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2 Bumps

Is this normal?

My daughter will be 19 months on the 26th, and for the past 6 months or so, she is in the habit of hitting herself and/or pulling her hair out. She does it sometimes when she is mad, upset, when I tell her no not to do something or no not to get into something, and sometimes she does it and starts laughing like its funny and like she is trying to get me to laugh.

Is this normal child behavior?

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Asked by senior2009 at 7:19 PM on Mar. 20, 2013 in Toddlers (1-2)

Level 5 (75 Credits)
Answers (10)
  • Well I really think you should discuss wth your Dr. since your dd is 19 months old & still acting like this
    My son used to be a head banger. It scared us alot. He would always do it when he was mad or trying to get out attention for what ever reason, He give himself bruises. The dr. said it is a phase it will pass & very common. I had to believe & not thik the worst. I would speak to your Dr. if she isn't settling down from it.

    Answer by sarasmommy777 at 7:58 PM on Mar. 20, 2013

  • She does the head banging and stuff too.. not as much as the other stuff, but she thinks it is funny to head but and she has already cracked my nose from it. she will hit her head against the wall... etc for whatever reason... I asked her dr about it but all they tell me is that it is normal and it is nothing to worry about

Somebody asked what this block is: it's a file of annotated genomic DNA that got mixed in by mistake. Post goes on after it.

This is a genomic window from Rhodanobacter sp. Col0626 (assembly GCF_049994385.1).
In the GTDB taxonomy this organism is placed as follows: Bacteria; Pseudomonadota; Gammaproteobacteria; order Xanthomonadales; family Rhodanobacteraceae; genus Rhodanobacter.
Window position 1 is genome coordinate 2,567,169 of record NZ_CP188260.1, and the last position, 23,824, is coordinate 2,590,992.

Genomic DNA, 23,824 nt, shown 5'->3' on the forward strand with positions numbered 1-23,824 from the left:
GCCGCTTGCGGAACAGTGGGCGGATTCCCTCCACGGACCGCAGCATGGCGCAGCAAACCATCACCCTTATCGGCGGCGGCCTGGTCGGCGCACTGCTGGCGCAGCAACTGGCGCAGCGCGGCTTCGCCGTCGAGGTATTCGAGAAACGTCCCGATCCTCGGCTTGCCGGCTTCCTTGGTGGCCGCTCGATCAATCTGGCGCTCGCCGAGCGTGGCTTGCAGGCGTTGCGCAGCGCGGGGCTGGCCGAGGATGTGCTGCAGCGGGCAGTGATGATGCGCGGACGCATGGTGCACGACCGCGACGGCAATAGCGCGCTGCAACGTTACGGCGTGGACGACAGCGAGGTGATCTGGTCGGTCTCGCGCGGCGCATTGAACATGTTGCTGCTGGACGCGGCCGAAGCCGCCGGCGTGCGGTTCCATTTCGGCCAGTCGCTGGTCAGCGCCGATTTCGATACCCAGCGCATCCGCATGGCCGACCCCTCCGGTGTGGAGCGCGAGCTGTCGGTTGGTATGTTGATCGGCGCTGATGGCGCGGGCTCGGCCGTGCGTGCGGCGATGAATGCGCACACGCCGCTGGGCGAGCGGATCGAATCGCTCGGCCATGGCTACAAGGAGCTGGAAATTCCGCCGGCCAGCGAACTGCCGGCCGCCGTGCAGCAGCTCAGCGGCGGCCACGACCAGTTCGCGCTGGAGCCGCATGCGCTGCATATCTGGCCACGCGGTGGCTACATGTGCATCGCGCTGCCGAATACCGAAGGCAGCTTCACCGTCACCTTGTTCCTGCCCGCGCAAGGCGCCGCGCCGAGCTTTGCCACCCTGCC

Comment by senior2009 (original poster) at 8:02 PM on Mar. 20, 2013

  • I think my don started at 10 months old and he did it for like 6-7 months, I was freaked out. I thought something was wrong but he just stopped one day. Everytime we'd see him do it we'd make sure we'd go up to him and say NO! stop doing that, and stop him in the middle of trying too. The Dr. said to do this. I'd aske your Dr. again if it was recently really try to stop her right away when she does it give it a couple more months & watch her & stop her. This is all I can suggest.

    Answer by sarasmommy777 at 8:11 PM on Mar. 20, 2013

  • *son

    Answer by sarasmommy777 at 8:12 PM on Mar. 20, 2013

  • since the timing is similar with their ages I wold really watch her now & be more stern on the NO & STOP IT followed by a hug, affection.

    Answer by sarasmommy777 at 8:13 PM on Mar. 20, 2013

  • does she communicate with words or pointing to objects that she wants
    does she stare at lights or ceiling fans
    does she prefer to play alone or does she seek out others to play with
    does she have odd obsessions, like lining up certain toys, or just play with cause and effect toys
    does she spin, or want to spin for what seems like forever

    mine started head banging at this age, she lost her words, lost eye contact etc
    she has autism

    my old ped blew my concerns off and he was wrong

    most likely nothing to worry about, but you could read up on subject of SPD/spectrum disorder/autism
    and maybe seek a 2nd opinion
    *** IF*** something like autism is developing, the earlier your child gets therapy the better off she will be

    again..most likely not anything, but keep your eyes open with knowledge


    Answer by fiatpax at 9:02 PM on Mar. 20, 2013